There are certainly properties that are not listed on a GDS and have no webpage either. Try to find a "City-guide" on the web for each location - and look for a phone directory. They will be in the local phone book. Even if they don't have a website - somebody has probably mentioned them on the internet - somewhere. The phone is still the lowest common denominator in hotel reservations. (skype too)

Expand your keywords for your searches. "hotel" works with most places, but it will miss properties that identify as "lodge, inn, court, motel, stay etc"; not to mention trying the native spelling (non-english).

Some outlier hotels in obscure lands are in locations where they have enough visibility to passing traffic, they generate enough business that they don't need expensive central reservations or a webpage. Its sounds primitive, but this is one of the oldest industries known to man - and just as many rooms were booked without the internet as with it.

Rule of thumb in civilized locales - for every 2 hotels you find on the Online Travel Sites - expect to find at least one that isn't bookable online through aggregators. Usually these are less expensive, budget properties; but not always.

You could always make a reservation to play it safe; and then cancel it within the cancellation period if you find something else you'd prefer once you get there. It's worth asking for a courtesy hold - in which case the room is yours but you don't have a credit card on file; so no penalty for a no-show.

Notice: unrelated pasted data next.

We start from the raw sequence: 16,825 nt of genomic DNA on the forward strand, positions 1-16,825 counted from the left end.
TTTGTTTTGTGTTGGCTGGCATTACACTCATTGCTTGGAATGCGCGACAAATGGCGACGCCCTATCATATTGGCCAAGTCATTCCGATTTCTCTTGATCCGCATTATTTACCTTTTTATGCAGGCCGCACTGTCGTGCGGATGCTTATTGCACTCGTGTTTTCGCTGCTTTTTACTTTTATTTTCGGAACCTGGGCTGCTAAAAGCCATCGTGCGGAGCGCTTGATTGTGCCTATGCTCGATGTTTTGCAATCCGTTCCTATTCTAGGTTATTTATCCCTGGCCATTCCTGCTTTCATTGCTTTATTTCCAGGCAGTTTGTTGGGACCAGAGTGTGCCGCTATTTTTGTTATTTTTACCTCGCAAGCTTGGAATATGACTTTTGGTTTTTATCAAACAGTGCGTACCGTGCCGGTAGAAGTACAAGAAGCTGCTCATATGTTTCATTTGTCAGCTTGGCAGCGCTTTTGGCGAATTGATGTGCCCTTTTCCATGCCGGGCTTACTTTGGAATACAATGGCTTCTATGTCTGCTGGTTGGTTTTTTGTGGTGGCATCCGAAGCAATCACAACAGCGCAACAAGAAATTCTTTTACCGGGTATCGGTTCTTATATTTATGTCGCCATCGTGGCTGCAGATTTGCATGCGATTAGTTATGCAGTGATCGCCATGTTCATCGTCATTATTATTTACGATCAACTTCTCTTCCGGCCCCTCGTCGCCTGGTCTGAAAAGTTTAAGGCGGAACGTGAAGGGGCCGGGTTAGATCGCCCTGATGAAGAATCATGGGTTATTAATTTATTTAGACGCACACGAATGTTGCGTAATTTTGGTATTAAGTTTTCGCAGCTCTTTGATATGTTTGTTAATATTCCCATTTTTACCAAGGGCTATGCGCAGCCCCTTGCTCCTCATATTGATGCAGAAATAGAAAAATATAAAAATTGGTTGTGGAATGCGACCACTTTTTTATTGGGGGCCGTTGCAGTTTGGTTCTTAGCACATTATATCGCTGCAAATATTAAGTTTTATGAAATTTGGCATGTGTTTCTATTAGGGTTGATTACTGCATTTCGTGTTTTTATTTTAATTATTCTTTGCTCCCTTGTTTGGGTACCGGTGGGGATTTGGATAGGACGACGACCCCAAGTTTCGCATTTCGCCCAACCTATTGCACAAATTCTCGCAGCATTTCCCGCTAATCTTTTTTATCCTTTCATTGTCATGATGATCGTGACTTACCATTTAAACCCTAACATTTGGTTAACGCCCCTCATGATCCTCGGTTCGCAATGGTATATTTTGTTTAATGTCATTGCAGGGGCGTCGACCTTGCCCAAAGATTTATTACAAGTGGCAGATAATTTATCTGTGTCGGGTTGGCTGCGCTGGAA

As an out of the box approach - have you considered using google earth/maps to utilize the "street-view" in the city you will be visiting? I would start by looking up and down (and across) the street from the hotel that best represents the caliber of what you would prefer - and see if any of it's "neighbors" are other hotels in the same range. From a aerial view (if you don't have another hotels address to anchor from) - just look for the biggest swimming pool, most lounge chairs and biggest parking lot on a main road. That should be a hotel.

Good luck - let us know how it works.

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I think the part about "phone book" is important. A lot (most) countries have online phone books and often they'll even have yellow pages with a business directory. I'd think that most hotels would be in there. Obviously this only works if you can actually talk the language. –  drat Jun 6 at 8:55